Pre-turnout vaccination could stop lungworm deaths in calves

Vaccinating before turnout could protect first-season grazing calves against a potentially lethal dose of lungworm, according to the latest advice from the Control of Worm Sustainability (Cows) group.

As well as preventing death, the group says early action could also reduce the likelihood of any significant economic losses due to ill-health.

Often known as “husk”, a lungworm burden causes parasitic bronchitis and typically infects youngstock during their primary grazing season – it is contracted by grazing contaminated pasture.

See also: Advice on vaccinating cattle against lungworm: the do’s and don’ts

Rob Howe, a Cows member and vet at LLM Farm Vets, says that while there is no easy way to predict the onset of lungworm, waiting for clinical symptoms such as coughing is not the best approach to tackling infection.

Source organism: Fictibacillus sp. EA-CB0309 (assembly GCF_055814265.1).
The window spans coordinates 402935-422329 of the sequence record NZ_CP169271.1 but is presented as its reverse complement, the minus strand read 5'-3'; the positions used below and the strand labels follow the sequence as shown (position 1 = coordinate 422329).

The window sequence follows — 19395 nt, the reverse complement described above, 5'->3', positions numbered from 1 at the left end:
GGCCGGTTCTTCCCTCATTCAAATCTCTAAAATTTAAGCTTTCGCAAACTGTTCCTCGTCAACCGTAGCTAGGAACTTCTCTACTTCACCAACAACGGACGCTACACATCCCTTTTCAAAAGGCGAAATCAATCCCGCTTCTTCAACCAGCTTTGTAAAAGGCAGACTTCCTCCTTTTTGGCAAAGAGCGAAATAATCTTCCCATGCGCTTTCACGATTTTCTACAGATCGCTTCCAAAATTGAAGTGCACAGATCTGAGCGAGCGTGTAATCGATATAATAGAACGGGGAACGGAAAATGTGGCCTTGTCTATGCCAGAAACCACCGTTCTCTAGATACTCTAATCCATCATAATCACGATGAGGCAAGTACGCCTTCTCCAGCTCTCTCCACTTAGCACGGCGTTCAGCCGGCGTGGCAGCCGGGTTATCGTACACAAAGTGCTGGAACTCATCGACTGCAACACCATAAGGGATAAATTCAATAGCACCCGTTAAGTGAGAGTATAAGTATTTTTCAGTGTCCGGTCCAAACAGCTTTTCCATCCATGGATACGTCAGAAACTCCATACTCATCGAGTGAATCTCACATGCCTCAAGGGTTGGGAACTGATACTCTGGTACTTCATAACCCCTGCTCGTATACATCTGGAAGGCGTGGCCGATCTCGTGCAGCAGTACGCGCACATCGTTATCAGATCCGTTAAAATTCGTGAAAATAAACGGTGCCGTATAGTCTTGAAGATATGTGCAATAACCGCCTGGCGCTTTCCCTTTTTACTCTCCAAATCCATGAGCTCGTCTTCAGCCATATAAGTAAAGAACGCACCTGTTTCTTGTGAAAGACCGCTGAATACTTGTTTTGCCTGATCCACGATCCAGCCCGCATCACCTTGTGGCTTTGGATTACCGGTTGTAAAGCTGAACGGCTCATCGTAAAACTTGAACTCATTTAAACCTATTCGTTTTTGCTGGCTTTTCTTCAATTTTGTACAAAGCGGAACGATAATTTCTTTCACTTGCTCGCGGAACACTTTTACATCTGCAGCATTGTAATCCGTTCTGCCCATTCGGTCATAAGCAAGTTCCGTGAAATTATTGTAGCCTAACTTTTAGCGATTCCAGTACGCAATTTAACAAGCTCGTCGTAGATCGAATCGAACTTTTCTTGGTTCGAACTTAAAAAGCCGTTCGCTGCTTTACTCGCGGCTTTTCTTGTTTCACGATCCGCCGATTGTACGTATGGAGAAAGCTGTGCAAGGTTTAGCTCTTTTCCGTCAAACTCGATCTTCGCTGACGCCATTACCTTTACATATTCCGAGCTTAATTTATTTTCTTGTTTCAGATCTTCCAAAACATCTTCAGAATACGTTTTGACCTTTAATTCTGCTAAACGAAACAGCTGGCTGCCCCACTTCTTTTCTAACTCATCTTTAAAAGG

“Using a preventative vaccine should allow farmers to relax about what is arguably the most serious risk at grazing to youngstock,” he explains.

“Animals suffering from excessive gut worms can lose weight and scour, but there is likely to be plenty of warning before things get too serious.

“In a project I led reviewing client worm control, most farmers did vaccinate. But out of the small number that did not, half went on to see clinical lungworm in their calves.”

Post-mortem image of cow carcass with visible worms

© Farm Post Mortems

Oral vaccine

Cattle can be given an oral vaccine containing irradiated lungworm larvae (L3) which stimulate immunity. This is given in two doses, four weeks apart, to animals over eight weeks old.

They must then not be exposed to any lungworm larvae for the next two weeks.

To boost their natural immunity, calves should be turned out after vaccination onto low-level infected pastures. These are pastures that are not clean or where previous heavy use of gut and lungworm wormers has removed all larvae from the fields.

“Calves that recover from lungworm disease rarely go on to reach their full potential in terms of milk production and remain poor doers,” says Mr Howe.

“All farms, and particularly those with a previous history of lungworm, should consider vaccination as an integral part of their overall worm control strategy.”